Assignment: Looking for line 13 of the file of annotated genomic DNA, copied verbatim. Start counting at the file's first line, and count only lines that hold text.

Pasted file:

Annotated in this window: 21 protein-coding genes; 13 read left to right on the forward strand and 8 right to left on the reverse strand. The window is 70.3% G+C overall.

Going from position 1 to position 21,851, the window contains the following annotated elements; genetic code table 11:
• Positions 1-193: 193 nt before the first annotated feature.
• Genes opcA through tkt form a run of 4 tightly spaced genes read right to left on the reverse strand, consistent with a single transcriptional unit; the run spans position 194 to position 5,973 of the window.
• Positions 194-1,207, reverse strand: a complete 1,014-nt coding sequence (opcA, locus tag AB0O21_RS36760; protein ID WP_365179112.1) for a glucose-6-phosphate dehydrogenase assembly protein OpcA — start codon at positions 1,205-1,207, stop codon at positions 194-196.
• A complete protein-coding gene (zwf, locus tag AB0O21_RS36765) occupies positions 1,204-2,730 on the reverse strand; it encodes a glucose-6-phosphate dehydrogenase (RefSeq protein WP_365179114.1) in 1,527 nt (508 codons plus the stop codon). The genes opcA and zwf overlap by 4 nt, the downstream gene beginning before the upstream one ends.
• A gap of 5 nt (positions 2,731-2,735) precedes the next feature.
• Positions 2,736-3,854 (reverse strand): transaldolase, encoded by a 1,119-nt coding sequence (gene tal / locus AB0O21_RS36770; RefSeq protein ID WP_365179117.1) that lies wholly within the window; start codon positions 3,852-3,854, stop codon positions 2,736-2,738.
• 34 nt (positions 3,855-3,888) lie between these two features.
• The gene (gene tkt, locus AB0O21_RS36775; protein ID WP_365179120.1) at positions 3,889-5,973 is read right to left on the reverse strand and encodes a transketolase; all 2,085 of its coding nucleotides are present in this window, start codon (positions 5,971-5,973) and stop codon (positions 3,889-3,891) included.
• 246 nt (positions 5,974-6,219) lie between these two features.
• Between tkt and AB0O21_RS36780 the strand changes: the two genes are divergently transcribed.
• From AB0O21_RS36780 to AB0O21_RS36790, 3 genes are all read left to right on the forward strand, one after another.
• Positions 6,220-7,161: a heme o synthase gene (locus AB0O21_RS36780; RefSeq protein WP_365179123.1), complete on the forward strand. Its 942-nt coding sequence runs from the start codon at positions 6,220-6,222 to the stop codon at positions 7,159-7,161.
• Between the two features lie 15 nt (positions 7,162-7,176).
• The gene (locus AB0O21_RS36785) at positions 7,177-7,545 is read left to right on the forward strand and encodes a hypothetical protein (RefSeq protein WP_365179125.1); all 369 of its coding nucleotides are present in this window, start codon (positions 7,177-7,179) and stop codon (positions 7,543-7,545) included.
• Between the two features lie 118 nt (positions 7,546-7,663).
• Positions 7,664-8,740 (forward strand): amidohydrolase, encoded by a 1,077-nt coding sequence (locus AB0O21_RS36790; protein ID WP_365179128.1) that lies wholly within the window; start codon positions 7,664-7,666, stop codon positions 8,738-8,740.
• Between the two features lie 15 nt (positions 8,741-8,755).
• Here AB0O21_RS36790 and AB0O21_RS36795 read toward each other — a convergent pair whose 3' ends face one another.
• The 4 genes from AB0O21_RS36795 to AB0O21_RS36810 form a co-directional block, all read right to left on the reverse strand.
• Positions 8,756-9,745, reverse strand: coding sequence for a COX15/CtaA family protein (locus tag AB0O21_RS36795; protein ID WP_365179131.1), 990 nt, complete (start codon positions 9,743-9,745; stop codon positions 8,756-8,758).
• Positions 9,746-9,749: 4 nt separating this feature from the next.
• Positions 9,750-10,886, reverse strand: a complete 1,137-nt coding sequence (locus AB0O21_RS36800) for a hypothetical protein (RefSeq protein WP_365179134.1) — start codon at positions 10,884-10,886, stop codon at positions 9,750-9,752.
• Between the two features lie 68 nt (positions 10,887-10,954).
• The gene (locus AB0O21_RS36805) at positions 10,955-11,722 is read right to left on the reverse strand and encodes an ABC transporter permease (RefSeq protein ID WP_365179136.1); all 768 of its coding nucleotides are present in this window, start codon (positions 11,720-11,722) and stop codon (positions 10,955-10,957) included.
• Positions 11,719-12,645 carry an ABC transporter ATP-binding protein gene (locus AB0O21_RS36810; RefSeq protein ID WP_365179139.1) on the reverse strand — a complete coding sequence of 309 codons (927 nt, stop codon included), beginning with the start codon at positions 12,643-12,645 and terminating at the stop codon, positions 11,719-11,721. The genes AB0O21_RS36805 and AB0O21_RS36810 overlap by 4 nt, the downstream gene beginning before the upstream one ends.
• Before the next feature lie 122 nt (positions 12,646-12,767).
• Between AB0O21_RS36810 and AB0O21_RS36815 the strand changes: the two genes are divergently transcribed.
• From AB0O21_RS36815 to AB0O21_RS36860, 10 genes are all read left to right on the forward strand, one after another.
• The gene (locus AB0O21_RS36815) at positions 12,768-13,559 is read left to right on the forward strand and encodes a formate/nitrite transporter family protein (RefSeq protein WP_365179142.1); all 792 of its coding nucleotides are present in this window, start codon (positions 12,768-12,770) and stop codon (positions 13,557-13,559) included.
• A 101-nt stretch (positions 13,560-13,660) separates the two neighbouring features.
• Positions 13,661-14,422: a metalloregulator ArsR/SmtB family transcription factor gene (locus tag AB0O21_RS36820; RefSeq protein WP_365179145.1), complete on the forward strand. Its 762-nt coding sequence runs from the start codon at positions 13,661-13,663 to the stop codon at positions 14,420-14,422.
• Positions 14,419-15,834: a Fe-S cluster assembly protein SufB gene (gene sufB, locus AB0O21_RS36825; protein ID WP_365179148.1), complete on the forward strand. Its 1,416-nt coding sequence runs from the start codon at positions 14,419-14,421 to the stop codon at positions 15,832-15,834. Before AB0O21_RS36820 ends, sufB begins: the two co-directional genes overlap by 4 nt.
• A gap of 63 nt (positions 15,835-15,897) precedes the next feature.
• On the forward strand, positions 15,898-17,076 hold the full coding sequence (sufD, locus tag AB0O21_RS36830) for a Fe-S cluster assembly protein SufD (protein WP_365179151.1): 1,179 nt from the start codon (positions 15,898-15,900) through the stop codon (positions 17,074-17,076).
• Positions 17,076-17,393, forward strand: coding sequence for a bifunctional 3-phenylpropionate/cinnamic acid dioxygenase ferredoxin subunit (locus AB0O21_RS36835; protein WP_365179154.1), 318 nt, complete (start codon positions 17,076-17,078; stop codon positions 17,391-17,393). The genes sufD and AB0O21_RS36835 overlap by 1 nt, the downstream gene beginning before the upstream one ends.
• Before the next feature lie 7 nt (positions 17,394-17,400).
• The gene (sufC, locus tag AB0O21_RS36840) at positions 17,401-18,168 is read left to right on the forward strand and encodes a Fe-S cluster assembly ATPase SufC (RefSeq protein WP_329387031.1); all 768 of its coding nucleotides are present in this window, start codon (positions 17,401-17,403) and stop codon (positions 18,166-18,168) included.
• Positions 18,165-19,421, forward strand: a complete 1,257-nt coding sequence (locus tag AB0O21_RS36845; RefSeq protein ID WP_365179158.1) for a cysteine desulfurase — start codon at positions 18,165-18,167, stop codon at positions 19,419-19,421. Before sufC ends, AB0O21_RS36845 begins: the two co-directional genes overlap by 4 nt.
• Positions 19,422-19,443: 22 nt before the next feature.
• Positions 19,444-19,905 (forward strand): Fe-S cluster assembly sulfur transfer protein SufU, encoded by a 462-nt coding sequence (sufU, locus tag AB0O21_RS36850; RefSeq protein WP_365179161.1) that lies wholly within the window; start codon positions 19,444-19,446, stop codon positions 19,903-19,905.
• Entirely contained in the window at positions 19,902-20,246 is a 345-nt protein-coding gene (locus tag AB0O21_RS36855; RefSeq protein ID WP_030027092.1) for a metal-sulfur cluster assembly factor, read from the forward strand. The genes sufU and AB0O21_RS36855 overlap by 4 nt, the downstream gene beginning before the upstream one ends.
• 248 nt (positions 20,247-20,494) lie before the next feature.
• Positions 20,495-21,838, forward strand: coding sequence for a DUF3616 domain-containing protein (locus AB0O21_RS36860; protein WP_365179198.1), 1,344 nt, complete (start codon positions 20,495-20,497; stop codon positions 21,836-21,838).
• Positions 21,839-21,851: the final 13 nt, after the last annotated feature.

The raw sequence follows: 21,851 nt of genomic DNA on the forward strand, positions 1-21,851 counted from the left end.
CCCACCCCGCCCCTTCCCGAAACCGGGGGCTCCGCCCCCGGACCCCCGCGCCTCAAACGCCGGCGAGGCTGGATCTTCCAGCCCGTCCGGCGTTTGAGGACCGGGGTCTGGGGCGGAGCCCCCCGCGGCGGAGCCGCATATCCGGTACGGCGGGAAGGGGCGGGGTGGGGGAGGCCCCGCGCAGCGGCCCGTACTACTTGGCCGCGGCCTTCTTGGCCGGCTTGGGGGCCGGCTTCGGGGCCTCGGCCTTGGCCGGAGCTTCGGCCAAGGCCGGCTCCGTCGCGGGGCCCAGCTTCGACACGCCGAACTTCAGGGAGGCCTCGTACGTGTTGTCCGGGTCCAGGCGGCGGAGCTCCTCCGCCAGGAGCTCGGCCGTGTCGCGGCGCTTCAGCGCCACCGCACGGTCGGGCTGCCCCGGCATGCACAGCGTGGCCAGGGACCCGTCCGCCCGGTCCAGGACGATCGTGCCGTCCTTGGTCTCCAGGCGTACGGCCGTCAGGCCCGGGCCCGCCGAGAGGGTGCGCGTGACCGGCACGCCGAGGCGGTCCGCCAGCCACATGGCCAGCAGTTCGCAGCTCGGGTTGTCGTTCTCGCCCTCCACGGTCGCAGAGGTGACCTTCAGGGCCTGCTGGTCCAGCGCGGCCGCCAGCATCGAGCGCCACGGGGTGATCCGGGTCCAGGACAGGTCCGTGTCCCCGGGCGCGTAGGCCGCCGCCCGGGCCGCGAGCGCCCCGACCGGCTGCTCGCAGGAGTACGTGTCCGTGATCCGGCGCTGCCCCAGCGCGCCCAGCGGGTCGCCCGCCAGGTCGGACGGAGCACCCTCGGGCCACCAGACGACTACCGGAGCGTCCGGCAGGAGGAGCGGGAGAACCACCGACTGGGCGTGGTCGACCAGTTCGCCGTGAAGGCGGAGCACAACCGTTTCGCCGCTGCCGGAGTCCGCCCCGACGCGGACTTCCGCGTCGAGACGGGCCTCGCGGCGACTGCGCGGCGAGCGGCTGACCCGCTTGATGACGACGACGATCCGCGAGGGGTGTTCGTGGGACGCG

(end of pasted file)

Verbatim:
• From AB0O21_RS36780 to AB0O21_RS36790, 3 genes are all read left to right on the forward strand, one after another.